Paula Stokes returns to the world of Vicarious in this sequel, a high-action psychological thriller with a protagonist out for vengeance.
When Winter Kim finds out that her sister is dead and that she has a brother she never knew about, only two things matter―finding what’s left of her family and killing the man who destroyed her life. Her mission leads her from St. Louis to Los Angeles back to South Korea, where she grew up.
Things get increasingly dangerous once Winter arrives in Seoul. Aided by her friends Jesse and Sebastian, Winter attempts to infiltrate an international corporation to get close to her target, a nefarious businessman named Kyung. But keeping her last remaining loved ones out of the line of fire proves difficult, and when all seems to be lost, Winter must face one last devastating decision: is revenge worth sacrificing everything for? Or can she find a spark of hope in the darkness that threatens to engulf her?
Description taken from Goodreads. I received an advance copy of this book via the author in exchange for an honest review. These opinions are my own.
I love Paula Stokes’ writing. That’s a given. Overall, I’d recommend Ferocious. It’s a great diverse thriller about home, family, and mental illness. The world-building is rich and, most of the time, the plot is well-paced. Speaking of the plot, if you’ve thought up to this point that she can’t write huge plot twists, think again. Ferocious is definitely the most surprising of Paula’s books that I’ve read, and it was really cool to see her story come together. As with all of Paula’s books, the writing is engaging and well thought-out. For those of you who are rooting for Jesse and Winter, don’t worry ;) they get a good handful of their own scenes.
But here’s the real discussion that I have about this story. I’ll attempt to keep it as short as possible.
Giving beta feedback on Ferocious was one of the hardest things I’ve ever done as a blogger, not because the writing was bad (it wasn’t) or the characters weren’t likeable (they were), but because the image of Koreans and Korea that I saw in the story are vastly different from the Koreans and Korea that I know. In short, it forced me to see an entirely different view of the Korean experience and diaspora, much like Min Jin Lee’s novels.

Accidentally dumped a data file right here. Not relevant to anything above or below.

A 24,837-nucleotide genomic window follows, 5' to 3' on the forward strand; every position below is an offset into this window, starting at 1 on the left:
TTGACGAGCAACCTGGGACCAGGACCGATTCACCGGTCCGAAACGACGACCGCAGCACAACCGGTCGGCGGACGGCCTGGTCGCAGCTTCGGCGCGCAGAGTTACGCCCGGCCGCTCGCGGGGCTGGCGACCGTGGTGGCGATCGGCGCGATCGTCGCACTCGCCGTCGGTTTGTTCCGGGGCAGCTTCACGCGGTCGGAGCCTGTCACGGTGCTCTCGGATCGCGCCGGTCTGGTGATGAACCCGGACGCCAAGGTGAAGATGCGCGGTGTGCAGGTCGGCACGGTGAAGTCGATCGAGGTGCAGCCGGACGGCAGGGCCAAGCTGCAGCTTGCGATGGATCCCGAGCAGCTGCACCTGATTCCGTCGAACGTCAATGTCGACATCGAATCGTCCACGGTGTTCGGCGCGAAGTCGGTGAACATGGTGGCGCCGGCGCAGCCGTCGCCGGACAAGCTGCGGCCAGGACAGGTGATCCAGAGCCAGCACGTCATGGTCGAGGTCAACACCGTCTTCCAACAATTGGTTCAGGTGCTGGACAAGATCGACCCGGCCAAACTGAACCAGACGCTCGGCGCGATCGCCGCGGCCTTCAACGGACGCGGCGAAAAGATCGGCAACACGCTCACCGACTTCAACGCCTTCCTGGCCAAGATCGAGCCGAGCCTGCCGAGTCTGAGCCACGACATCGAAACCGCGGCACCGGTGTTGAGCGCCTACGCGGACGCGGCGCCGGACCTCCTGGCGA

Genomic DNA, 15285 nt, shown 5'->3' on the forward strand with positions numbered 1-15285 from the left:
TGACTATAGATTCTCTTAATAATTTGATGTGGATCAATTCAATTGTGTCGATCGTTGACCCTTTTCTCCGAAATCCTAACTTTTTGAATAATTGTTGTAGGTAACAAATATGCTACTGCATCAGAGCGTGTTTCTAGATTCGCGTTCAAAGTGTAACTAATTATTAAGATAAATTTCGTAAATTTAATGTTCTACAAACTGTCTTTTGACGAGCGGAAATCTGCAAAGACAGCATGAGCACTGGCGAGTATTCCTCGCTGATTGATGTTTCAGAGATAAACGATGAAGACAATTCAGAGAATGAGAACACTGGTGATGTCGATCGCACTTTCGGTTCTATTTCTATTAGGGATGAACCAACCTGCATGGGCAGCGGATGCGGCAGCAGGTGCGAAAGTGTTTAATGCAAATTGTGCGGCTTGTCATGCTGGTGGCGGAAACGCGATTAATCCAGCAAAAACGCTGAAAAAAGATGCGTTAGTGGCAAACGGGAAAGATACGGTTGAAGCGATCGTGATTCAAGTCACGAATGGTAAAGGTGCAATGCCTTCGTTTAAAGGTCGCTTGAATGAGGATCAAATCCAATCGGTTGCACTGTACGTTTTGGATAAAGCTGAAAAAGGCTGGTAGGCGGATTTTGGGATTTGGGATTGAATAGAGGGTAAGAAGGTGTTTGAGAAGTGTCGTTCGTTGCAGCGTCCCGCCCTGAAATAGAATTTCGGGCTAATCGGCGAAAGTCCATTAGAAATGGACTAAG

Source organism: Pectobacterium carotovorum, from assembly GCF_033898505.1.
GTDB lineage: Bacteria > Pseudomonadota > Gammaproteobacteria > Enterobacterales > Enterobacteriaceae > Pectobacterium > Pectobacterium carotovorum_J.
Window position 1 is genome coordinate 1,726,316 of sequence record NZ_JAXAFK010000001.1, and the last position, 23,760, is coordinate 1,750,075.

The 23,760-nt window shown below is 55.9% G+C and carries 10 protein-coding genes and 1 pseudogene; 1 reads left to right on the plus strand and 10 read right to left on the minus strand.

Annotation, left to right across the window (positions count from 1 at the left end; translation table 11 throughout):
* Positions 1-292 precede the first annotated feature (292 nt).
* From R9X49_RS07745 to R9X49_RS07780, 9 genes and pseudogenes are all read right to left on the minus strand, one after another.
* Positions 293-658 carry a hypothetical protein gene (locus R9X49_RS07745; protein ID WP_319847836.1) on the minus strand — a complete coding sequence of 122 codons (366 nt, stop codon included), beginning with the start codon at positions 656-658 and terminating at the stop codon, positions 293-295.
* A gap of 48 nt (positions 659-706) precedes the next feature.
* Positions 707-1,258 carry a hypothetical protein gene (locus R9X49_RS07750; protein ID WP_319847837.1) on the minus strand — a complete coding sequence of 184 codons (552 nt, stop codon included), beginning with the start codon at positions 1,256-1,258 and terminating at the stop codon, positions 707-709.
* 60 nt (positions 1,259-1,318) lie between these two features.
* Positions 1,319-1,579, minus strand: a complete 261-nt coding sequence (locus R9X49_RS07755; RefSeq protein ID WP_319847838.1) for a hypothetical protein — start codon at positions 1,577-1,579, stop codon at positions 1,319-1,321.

If you’ve been following me for a while, you may know that I’m a Korean-American, and for the entirety of my blogging career, I’ve had a pretty great relationship with the very talented author Paula Stokes. A few years ago, Paula approached me about beta-reading for her Vicarious series, and I was thrilled to do so.
Vicarious was one of the first books about Koreans in YA that I actually liked. At the time, I was in awe of the research that Paula poured into her writing, and she managed to tear down even my preconceptions about non-#ownvoices authors.
In Ferocious, the characters return to Korea, specifically a part of Seoul known as Itaewon, which is much less conservative than the majority of Korea. When I first read the beta, I didn’t like the fact that Winter seemed whitewashed to me. I won’t go into the details because the vast majority of these issues were resolved in the ARC version, and I ended up enjoying the story much more, especially because I knew what I was getting into.
But in the beginning, I had to think a lot about the idea that the Korean experience is so different, everywhere. I had a different time reconciling the LGBT aspects to the story. Before reading Ferocious, I’d only just heard briefly of Itaewon and couldn’t imagine groups of everyday people living in Korea being able to be openly say that they’re LGBT like in the U.S. It surprised me, and I wanted to see if it was true or not. Regardless of personal beliefs in terms of the issue, I reconsidered my image of culture and people.
Part of the issue that I’ve had with the diversity movement recently is that it isn’t complete yet. I support it, but I support it because I know what it’s like to read in a YA world that is lacking. There’s so much that I want to learn about peoples and places, especially when it comes to Koreans, and even though Ferocious was a difficult read for me, I was very thankful to it for that.
3 stars. (Don’t let the star rating fool you. If this one looks interesting, don’t hesitate to pick it up!)